If you have been reading our blog, you know that gum disease is dangerous for both your teeth and your health. When given a diagnosis of gum disease, your dentist may have used different words that represent different stages of the disease. In this post we will explain what those names mean.
Gingivitis – this is the earliest stage of periodontal disease. Symptoms include red, swollen, or tender gums that are inflamed, but there may be no obvious symptoms at all. This is the best time to catch it because in most cases there is no permanent damage at this level. Treatment may include a thorough professional cleaning, home care recommendations, and possibly repairing any dental issues that make it hard for you to reach and clean areas of your mouth.
Periodontitis – at this stage, the plaque on the teeth has hardened into calculus (tartar) and created new places for bacteria to live that you can’t easily clean. Your gums may have started to recede and the pockets between your gums and teeth are getting deeper as the bone that supports your teeth is being lost. These pockets will be harboring bacteria and infection that will worsen if prompt action isn’t taken. Treatment at this level may include a series of deep professional cleanings by the hygienist, antibiotic therapy, and in some cases, surgery.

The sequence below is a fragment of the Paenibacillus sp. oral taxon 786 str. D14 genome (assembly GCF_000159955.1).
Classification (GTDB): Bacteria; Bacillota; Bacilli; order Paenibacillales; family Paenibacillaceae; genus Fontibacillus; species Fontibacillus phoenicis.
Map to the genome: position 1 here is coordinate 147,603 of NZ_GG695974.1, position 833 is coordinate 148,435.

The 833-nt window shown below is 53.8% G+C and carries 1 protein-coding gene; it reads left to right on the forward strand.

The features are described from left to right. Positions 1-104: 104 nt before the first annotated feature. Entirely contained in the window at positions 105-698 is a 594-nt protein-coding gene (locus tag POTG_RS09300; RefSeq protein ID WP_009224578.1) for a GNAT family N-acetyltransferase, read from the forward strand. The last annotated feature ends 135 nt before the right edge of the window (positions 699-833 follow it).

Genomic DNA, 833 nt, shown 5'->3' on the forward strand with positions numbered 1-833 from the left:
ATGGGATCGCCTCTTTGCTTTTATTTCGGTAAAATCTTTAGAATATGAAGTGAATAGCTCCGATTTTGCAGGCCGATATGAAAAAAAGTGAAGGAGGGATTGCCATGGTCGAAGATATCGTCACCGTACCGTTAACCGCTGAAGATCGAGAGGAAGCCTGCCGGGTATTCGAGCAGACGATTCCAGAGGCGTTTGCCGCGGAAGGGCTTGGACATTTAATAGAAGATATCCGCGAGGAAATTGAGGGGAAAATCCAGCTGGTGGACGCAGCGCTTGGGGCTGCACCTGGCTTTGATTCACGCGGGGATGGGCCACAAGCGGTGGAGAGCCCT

Advanced Periodontitis – when the disease reaches this level, the infection is out of control and is destroying the gums and bone that support teeth. Teeth are likely to be lost and there will be bone loss throughout your mouth. There will be a higher risk of the infection getting into the bloodstream and spreading to other areas of your body. This condition can also have an impact on diabetes and heart health, possibly even more. Treatment may include a series of professional cleanings, antibiotics, and surgery. Since teeth are likely to be lost at this point, there will also be additional work to restore your teeth or create dentures.
Periodontal disease is not something you want to ignore. It is a serious infection that just happens to be in your mouth. If you are experiencing any of these symptoms, please see a dentist right away. They will be able to help you get your dental health back under control.
If you are in the Knoxville area, we would love to help. (865) 922-1613
Oral sedation dentistry is available.